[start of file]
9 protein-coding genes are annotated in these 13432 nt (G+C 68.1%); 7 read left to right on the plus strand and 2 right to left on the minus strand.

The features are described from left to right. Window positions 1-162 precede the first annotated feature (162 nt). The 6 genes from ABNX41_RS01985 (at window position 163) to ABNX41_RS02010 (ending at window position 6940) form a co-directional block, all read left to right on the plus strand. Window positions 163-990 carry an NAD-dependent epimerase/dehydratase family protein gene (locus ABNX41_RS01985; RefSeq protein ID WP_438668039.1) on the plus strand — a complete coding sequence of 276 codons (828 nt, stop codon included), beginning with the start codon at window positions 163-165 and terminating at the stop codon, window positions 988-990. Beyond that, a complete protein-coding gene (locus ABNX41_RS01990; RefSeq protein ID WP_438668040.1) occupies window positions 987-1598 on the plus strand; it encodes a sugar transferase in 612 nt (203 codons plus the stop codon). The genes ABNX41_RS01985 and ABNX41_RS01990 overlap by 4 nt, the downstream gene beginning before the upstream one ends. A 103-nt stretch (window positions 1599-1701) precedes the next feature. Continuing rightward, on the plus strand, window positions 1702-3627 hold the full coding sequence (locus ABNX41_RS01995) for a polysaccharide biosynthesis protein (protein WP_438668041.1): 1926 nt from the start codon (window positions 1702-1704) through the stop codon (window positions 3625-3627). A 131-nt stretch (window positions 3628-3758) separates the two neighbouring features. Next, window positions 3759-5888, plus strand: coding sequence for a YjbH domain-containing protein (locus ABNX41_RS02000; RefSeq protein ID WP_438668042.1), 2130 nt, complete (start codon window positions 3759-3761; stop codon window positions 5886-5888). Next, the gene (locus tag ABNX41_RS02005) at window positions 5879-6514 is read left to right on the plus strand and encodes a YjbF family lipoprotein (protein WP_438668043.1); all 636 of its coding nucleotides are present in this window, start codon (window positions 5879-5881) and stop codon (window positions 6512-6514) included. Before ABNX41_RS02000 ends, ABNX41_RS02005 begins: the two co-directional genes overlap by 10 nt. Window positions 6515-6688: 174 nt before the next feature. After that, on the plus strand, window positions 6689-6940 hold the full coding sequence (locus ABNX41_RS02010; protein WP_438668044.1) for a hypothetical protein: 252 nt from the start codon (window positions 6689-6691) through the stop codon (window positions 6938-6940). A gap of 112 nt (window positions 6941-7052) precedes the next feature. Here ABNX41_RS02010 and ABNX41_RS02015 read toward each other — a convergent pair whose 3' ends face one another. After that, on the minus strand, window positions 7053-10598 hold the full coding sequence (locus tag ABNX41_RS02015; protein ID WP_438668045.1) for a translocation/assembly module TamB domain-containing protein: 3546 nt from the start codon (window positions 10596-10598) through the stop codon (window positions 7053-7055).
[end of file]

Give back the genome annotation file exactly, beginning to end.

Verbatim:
9 protein-coding genes are annotated in these 13432 nt (G+C 68.1%); 7 read left to right on the plus strand and 2 right to left on the minus strand.

The features are described from left to right. Window positions 1-162 precede the first annotated feature (162 nt). The 6 genes from ABNX41_RS01985 (at window position 163) to ABNX41_RS02010 (ending at window position 6940) form a co-directional block, all read left to right on the plus strand. Window positions 163-990 carry an NAD-dependent epimerase/dehydratase family protein gene (locus ABNX41_RS01985; RefSeq protein ID WP_438668039.1) on the plus strand — a complete coding sequence of 276 codons (828 nt, stop codon included), beginning with the start codon at window positions 163-165 and terminating at the stop codon, window positions 988-990. Beyond that, a complete protein-coding gene (locus ABNX41_RS01990; RefSeq protein ID WP_438668040.1) occupies window positions 987-1598 on the plus strand; it encodes a sugar transferase in 612 nt (203 codons plus the stop codon). The genes ABNX41_RS01985 and ABNX41_RS01990 overlap by 4 nt, the downstream gene beginning before the upstream one ends. A 103-nt stretch (window positions 1599-1701) precedes the next feature. Continuing rightward, on the plus strand, window positions 1702-3627 hold the full coding sequence (locus ABNX41_RS01995) for a polysaccharide biosynthesis protein (protein WP_438668041.1): 1926 nt from the start codon (window positions 1702-1704) through the stop codon (window positions 3625-3627). A 131-nt stretch (window positions 3628-3758) separates the two neighbouring features. Next, window positions 3759-5888, plus strand: coding sequence for a YjbH domain-containing protein (locus ABNX41_RS02000; RefSeq protein ID WP_438668042.1), 2130 nt, complete (start codon window positions 3759-3761; stop codon window positions 5886-5888). Next, the gene (locus tag ABNX41_RS02005) at window positions 5879-6514 is read left to right on the plus strand and encodes a YjbF family lipoprotein (protein WP_438668043.1); all 636 of its coding nucleotides are present in this window, start codon (window positions 5879-5881) and stop codon (window positions 6512-6514) included. Before ABNX41_RS02000 ends, ABNX41_RS02005 begins: the two co-directional genes overlap by 10 nt. Window positions 6515-6688: 174 nt before the next feature. After that, on the plus strand, window positions 6689-6940 hold the full coding sequence (locus ABNX41_RS02010; protein WP_438668044.1) for a hypothetical protein: 252 nt from the start codon (window positions 6689-6691) through the stop codon (window positions 6938-6940). A gap of 112 nt (window positions 6941-7052) precedes the next feature. Here ABNX41_RS02010 and ABNX41_RS02015 read toward each other — a convergent pair whose 3' ends face one another. After that, on the minus strand, window positions 7053-10598 hold the full coding sequence (locus tag ABNX41_RS02015; protein ID WP_438668045.1) for a translocation/assembly module TamB domain-containing protein: 3546 nt from the start codon (window positions 10596-10598) through the stop codon (window positions 7053-7055).